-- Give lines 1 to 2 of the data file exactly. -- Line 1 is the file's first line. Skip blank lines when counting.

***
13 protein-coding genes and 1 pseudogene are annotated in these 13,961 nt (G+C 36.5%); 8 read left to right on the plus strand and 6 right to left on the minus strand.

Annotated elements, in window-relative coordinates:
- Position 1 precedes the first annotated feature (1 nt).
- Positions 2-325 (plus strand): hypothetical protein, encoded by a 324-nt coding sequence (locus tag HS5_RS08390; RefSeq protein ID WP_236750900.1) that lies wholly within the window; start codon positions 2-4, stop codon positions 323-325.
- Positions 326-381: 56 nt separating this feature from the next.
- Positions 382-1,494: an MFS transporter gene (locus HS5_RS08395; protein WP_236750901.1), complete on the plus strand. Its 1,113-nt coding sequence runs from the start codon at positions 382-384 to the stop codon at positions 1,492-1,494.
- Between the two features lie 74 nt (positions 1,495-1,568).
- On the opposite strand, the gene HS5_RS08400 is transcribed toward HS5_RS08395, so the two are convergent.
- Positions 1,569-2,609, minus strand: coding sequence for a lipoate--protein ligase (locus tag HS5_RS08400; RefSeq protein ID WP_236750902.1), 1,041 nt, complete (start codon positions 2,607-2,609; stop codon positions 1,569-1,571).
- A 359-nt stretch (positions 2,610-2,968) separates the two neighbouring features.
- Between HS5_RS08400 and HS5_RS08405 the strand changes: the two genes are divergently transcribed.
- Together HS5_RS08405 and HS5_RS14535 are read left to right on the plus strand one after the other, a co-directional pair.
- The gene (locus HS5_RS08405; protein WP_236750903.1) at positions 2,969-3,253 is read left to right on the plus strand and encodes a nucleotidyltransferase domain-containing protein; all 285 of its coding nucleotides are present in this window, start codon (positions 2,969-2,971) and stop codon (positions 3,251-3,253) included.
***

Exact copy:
13 protein-coding genes and 1 pseudogene are annotated in these 13,961 nt (G+C 36.5%); 8 read left to right on the plus strand and 6 right to left on the minus strand.

Annotated elements, in window-relative coordinates: